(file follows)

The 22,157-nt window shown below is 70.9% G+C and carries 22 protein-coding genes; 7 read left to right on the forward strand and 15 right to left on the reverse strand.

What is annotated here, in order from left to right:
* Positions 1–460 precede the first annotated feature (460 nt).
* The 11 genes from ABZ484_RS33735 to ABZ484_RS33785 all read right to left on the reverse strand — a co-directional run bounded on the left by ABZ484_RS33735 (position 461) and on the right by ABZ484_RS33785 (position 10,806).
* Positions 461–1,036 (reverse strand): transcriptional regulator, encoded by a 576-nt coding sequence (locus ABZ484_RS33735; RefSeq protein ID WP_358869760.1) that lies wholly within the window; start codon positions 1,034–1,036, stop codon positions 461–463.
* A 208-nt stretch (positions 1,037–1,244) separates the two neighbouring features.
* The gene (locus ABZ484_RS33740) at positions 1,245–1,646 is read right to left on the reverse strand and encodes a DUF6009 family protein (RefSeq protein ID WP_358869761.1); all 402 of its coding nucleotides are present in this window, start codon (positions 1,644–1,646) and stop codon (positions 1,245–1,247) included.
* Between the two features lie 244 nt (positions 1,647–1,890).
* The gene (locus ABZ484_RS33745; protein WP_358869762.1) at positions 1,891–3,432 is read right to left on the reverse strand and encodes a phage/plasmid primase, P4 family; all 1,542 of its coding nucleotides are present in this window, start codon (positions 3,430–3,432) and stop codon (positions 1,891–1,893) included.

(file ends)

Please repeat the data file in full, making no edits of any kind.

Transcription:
The 22,157-nt window shown below is 70.9% G+C and carries 22 protein-coding genes; 7 read left to right on the forward strand and 15 right to left on the reverse strand.

What is annotated here, in order from left to right:
* Positions 1–460 precede the first annotated feature (460 nt).
* The 11 genes from ABZ484_RS33735 to ABZ484_RS33785 all read right to left on the reverse strand — a co-directional run bounded on the left by ABZ484_RS33735 (position 461) and on the right by ABZ484_RS33785 (position 10,806).
* Positions 461–1,036 (reverse strand): transcriptional regulator, encoded by a 576-nt coding sequence (locus ABZ484_RS33735; RefSeq protein ID WP_358869760.1) that lies wholly within the window; start codon positions 1,034–1,036, stop codon positions 461–463.
* A 208-nt stretch (positions 1,037–1,244) separates the two neighbouring features.
* The gene (locus ABZ484_RS33740) at positions 1,245–1,646 is read right to left on the reverse strand and encodes a DUF6009 family protein (RefSeq protein ID WP_358869761.1); all 402 of its coding nucleotides are present in this window, start codon (positions 1,644–1,646) and stop codon (positions 1,245–1,247) included.
* Between the two features lie 244 nt (positions 1,647–1,890).
* The gene (locus ABZ484_RS33745; protein WP_358869762.1) at positions 1,891–3,432 is read right to left on the reverse strand and encodes a phage/plasmid primase, P4 family; all 1,542 of its coding nucleotides are present in this window, start codon (positions 3,430–3,432) and stop codon (positions 1,891–1,893) included.